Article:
Would a Dewey LeBoeuf-like bankruptcy happen in Canada?

REUTERS/Eduardo Munoz

By now, everyone who follows the business of law knows that one of the largest law firms in the United States, Dewey & LeBoeuf, has filed for Chapter 11 Protection.

The easy observation for those on the sidelines – including Canadian lawyers – is that this is a simple case of greed. Just a big US law firm, and a particularly greedy one. But as it was put very well in the Am Law Daily by William D. Henderson – this was more complex than greed:

At its core, Dewey’s collapse has less to do with individual moral failings than with aging organizational structures that worked remarkably well for over a century, but now, for a variety of reasons, inhibit law firms’ ability to adapt to a changing legal marketplace.

One of the key problems with Dewey’s approach – and this is not unique to Dewey – was its reliance on attracting more and more laterals by offering them better and better compensation, which then resulted in more demands from current partners. And since this is not something that only Dewey is doing, the problem is not going away:

Ironically, many of the lawyers who are thriving the most under the lateral model—selling their time for $1,000 an hour and feeding work to a large cadre of junior lawyers—are the major roadblock to a more competitive future. Unless these lawyers are willing to share risk toward the goal of developing a new source of firm-specific competitive advantage, Big Law won’t be able to turn the corner.

Of course, Dewey’s particular managerial problems played a huge part – and they have been covered by many in the news, but there is no doubt this bankruptcy holds lessons for the industry as a whole, including Canadian firms.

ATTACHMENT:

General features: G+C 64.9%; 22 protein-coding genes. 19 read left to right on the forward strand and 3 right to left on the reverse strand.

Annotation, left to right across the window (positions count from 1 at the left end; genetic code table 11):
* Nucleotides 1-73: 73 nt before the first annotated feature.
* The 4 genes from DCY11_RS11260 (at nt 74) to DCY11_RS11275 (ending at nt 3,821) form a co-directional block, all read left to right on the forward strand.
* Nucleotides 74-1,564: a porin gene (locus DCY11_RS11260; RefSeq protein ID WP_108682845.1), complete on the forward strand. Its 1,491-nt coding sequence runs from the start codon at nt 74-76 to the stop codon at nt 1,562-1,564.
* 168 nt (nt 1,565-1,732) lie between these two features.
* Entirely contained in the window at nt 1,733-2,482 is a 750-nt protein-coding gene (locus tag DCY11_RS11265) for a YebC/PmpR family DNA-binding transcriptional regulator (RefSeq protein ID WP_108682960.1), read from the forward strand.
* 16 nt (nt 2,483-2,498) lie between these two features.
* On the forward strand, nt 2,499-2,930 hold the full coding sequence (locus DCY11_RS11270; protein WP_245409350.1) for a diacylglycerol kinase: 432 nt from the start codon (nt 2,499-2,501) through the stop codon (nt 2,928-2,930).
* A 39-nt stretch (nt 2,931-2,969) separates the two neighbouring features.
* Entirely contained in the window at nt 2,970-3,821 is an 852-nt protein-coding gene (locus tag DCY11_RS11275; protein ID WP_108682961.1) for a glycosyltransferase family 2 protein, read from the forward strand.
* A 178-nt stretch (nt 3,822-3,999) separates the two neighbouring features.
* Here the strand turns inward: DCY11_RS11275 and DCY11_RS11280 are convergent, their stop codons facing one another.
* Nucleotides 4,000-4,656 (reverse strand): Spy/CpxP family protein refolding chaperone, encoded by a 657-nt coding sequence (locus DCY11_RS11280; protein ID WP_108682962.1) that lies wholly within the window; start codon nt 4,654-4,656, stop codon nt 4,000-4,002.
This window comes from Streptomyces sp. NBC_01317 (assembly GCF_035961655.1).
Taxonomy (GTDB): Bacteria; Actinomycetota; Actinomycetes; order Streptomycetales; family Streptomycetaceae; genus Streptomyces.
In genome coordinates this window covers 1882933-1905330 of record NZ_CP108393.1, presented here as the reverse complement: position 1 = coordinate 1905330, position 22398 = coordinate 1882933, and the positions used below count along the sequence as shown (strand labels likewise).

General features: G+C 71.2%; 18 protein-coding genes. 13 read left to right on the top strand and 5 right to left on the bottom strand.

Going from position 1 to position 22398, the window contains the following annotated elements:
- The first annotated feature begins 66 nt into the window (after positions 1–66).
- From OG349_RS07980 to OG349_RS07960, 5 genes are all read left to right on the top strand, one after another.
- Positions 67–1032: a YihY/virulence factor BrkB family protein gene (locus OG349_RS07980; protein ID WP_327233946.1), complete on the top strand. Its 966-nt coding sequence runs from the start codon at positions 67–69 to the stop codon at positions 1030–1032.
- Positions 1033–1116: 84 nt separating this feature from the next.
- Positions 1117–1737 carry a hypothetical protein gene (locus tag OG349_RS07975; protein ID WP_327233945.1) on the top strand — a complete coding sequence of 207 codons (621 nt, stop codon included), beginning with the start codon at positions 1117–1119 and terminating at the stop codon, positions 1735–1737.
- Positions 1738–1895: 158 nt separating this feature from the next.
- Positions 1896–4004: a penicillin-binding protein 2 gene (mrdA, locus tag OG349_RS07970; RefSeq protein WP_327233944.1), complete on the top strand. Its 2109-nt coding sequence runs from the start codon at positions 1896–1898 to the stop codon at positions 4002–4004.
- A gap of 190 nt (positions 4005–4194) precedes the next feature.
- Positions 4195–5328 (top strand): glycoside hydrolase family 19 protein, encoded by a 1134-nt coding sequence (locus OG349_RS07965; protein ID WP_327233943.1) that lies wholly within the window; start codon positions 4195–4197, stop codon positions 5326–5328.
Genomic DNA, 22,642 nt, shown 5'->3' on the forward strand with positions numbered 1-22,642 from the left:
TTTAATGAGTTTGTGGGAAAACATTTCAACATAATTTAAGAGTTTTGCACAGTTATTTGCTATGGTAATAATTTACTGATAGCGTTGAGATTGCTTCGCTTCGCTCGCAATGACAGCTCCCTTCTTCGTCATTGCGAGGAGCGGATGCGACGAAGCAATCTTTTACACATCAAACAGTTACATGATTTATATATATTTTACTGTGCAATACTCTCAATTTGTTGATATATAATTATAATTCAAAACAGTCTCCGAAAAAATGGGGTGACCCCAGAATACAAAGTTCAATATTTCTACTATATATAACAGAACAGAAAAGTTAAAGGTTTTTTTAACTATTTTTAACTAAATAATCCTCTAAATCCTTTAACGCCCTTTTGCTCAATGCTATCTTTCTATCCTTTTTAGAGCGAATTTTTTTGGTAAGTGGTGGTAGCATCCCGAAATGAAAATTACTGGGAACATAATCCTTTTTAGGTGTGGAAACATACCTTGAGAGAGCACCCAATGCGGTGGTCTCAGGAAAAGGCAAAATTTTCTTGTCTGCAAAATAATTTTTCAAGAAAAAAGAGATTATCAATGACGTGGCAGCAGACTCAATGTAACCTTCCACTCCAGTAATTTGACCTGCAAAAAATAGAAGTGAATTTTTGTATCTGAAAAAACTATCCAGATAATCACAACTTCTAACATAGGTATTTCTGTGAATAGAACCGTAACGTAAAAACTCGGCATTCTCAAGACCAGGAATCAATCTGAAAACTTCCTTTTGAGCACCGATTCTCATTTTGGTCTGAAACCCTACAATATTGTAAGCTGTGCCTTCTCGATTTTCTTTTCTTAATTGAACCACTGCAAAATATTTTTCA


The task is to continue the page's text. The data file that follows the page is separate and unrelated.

And one of the fundamental lessons that many claim this holds is the corrosive effect of an individualistic approach to partner compensation.

What about Canada? Our law firms are not leveraged like US firms, and they are friendlier, less competitive, more communal? Kind of like Canada as a country, right?

At Lexpert, we just recently published a feature on law firm compensation – our writer Marzena Czarnecka looked at how Canadian firms compensate their partners and the answer was not so different from what hurt Dewey:

So, what kinds of things do Canadian law firms compensate for? What’s the real score? Christopher Sweeney reiterates: “Law firms are more rewarding than ever to rainmakers and those who can produce their own billings, and they are less rewarding to those who cannot. … The focus is, really, how much work can you bring in? I wouldn’t say it’s almost incidental that you’re a good lawyer, but it is your ability to bring in clients and keep key clients happy that is becoming paramount.”

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